Timing of the admixture is measurable by linkage disequilibrium--or the length of genomic segments that come from one population or another.
Admixture with Neanderthals at a minimum by about 50-60K years ago. This date is skewed young as their is good evidence that more than one admixture event took place.
Denisovan age range is indeed 44-54K years ago. However, this again could be skewed to the young end as it is possible that introgression took place up to 3 different times.
Did I misunderstand your hypothesis and that humans emerged out of Australia and Africa after Toba? I was fairly certain your theory was just Australia.
An australian origin has issues for multiple reasons--the high genomic diversity in Africa (generally a sign of depth of time for a population), the fact that ALL mtDNA and Y chromosomal data roots in Africa not Australia based on phylo-geographical studies.
"All Australian lineages are confirmed to fall within the mitochondrial founder branches M and N and the Y chromosomal founders C and F, which are associated with the exodus of modern humans from Africa ≈50–70,000 years ago. The analysis reveals no evidence for any archaic maternal or paternal lineages in Australians, despite some suggestively robust features in the Australian fossil record, thus weakening the argument for continuity with any earlier Homo erectus populations in Southeast Asia." [www.pnas.org]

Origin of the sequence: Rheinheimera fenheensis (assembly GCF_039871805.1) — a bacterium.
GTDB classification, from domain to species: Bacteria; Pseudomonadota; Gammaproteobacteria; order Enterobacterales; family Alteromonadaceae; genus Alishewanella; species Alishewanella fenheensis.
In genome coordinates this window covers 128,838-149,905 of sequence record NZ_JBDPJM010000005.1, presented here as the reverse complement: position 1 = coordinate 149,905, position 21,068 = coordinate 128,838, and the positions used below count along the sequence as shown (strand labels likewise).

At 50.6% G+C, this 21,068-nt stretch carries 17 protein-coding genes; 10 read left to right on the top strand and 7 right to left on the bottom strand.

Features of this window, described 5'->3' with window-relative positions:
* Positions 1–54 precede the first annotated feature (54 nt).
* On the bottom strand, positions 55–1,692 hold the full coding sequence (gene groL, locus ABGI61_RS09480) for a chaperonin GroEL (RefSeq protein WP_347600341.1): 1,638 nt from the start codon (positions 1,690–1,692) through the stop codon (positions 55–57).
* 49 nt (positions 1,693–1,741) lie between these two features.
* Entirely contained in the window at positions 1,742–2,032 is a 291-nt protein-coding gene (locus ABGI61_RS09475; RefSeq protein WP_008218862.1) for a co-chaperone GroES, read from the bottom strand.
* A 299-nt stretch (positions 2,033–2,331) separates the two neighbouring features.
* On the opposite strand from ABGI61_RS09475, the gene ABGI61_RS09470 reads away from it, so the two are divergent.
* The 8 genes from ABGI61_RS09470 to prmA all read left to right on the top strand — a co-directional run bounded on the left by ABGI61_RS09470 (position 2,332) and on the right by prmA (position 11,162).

All extant human populations with deep maternal ancestry in Eurasia carry mtDNA lineages that fall within a single haplogroup, L3- this is firmly rooted in Africa-no where else
Autosomal microsatellite and SNP coalescence times are, negatively correlated with distance from Africa, suggesting a single dispersal and serial founder effects going east. Also you have a general decrease in population diversity as one gets further from Africa-demonstrating serial founder effects.
The genetic and archaeological data is rather clear on this. The dates may move a bit up and down.
Their is less and less doubt that AMH made it out of Africa and perhaps as far as China as much as 100K years ago. But these early migrants have left no genetic legacy on any modern population tested so far. Everything, genetically speaking, root phylogeny wise into africa.
This may change but that is where the vast majority of the data now stands.